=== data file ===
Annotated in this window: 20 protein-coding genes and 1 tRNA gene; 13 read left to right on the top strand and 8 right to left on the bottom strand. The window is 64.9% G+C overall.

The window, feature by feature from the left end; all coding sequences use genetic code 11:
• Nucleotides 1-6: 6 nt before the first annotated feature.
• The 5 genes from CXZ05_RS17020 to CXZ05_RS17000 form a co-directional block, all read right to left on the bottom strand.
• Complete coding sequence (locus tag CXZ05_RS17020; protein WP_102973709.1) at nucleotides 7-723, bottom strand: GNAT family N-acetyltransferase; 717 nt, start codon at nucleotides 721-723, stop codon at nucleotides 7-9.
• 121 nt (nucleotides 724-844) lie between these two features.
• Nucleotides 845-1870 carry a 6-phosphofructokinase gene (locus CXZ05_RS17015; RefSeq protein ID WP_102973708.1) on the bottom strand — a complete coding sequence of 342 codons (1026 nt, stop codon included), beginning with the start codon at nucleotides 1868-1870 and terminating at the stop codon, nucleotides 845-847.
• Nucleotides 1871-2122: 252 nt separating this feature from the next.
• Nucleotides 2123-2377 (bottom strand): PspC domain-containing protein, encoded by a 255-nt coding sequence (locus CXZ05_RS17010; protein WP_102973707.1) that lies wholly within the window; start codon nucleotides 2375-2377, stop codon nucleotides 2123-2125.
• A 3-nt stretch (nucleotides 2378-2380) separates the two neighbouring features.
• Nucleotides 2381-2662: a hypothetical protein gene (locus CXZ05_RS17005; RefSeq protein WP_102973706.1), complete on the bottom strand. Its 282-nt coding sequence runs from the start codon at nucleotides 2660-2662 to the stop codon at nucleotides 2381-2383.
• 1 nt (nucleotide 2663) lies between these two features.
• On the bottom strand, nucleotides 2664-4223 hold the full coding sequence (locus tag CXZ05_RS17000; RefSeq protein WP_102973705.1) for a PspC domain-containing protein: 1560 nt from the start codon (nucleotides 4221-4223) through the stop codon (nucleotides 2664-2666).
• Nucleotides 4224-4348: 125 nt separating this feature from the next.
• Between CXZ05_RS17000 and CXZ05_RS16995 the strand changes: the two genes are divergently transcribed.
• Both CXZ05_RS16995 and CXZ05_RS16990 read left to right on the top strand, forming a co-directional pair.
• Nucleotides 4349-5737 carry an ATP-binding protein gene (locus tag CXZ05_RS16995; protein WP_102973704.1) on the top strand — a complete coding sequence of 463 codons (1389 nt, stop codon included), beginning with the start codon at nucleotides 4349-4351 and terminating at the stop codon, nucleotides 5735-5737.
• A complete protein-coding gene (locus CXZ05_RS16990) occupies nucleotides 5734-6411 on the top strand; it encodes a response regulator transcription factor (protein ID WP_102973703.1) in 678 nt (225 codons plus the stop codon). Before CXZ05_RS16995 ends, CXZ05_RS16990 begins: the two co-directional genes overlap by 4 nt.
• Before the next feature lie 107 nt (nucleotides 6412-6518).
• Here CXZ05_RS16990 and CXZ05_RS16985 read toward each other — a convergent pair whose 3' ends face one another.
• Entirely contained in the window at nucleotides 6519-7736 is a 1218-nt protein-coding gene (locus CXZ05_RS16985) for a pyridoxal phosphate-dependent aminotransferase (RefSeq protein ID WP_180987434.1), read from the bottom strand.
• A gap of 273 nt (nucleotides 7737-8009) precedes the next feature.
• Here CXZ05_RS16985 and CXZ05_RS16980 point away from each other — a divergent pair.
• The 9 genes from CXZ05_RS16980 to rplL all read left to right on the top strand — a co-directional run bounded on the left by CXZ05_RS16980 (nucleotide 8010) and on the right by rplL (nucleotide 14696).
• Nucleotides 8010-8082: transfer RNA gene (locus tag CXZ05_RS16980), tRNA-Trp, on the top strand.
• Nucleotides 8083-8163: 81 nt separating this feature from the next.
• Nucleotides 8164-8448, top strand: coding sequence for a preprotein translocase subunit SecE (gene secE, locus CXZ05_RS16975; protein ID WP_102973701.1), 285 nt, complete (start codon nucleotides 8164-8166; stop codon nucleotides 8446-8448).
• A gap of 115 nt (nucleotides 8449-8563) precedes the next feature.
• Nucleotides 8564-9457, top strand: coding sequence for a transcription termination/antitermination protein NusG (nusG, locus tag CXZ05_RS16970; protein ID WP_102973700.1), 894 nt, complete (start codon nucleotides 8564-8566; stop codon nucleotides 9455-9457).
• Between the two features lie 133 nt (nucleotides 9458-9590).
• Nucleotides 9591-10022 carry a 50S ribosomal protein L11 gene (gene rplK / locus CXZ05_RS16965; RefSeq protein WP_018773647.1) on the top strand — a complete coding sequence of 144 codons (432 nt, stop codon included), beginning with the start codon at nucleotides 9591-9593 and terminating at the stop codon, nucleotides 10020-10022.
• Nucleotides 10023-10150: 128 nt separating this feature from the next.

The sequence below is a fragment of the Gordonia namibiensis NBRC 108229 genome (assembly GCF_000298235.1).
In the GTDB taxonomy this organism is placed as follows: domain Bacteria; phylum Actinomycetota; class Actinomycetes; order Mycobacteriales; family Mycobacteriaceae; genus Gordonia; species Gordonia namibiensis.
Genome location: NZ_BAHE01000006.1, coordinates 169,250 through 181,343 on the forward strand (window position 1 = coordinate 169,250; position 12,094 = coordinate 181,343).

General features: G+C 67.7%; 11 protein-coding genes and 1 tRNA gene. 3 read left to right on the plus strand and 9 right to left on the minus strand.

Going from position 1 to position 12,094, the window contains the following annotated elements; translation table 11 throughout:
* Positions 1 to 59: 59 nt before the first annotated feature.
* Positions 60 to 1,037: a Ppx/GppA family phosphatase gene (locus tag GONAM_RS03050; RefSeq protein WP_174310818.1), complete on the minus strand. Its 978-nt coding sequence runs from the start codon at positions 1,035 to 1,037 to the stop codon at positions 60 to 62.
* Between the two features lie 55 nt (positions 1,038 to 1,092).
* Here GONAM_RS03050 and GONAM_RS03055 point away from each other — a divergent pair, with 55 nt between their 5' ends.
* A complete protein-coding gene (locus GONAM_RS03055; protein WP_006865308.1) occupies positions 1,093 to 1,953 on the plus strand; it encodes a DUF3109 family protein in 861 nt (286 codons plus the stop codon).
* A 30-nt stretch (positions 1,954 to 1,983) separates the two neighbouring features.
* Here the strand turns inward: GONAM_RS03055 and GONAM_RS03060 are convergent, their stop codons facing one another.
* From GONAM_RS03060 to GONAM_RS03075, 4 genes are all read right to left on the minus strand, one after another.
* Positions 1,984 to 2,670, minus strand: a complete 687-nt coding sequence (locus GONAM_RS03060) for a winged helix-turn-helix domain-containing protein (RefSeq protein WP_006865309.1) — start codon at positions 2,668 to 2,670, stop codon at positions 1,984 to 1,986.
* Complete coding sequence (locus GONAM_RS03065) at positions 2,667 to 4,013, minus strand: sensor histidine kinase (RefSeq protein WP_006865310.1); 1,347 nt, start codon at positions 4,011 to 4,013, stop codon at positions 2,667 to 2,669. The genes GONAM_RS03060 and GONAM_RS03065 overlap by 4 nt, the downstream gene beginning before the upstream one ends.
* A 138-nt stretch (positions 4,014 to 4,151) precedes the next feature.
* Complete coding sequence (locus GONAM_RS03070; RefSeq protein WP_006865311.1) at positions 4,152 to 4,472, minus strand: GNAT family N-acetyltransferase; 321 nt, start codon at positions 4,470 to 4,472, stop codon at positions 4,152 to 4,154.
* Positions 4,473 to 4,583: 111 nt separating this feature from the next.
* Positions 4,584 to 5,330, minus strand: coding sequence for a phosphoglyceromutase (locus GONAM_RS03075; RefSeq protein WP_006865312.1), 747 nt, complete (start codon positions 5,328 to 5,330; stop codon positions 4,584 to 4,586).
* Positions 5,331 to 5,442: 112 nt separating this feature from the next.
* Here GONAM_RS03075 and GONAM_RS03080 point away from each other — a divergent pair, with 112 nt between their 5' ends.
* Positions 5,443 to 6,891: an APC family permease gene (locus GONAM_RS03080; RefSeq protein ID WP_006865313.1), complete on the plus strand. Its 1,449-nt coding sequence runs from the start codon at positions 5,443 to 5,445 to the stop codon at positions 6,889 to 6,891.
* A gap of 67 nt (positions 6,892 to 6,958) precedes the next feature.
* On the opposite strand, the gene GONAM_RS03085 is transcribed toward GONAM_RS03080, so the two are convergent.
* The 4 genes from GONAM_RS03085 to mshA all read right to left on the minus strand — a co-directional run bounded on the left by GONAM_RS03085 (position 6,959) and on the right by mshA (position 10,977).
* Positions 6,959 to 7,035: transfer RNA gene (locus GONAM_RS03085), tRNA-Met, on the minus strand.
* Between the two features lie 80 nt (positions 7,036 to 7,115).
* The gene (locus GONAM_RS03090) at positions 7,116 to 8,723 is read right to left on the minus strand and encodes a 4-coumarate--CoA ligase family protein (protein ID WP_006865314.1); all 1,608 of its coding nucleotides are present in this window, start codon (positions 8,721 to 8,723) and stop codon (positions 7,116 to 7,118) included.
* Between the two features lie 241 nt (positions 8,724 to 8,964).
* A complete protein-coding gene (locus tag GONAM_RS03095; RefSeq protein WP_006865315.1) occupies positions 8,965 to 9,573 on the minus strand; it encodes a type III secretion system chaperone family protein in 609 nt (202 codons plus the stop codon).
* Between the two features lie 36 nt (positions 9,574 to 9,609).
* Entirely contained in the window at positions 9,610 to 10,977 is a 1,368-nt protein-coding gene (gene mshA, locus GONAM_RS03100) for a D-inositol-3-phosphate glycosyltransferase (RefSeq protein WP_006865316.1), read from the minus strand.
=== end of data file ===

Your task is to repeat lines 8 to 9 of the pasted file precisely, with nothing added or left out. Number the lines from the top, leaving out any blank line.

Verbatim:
• Nucleotides 1871-2122: 252 nt separating this feature from the next.
• Nucleotides 2123-2377 (bottom strand): PspC domain-containing protein, encoded by a 255-nt coding sequence (locus CXZ05_RS17010; protein WP_102973707.1) that lies wholly within the window; start codon nucleotides 2375-2377, stop codon nucleotides 2123-2125.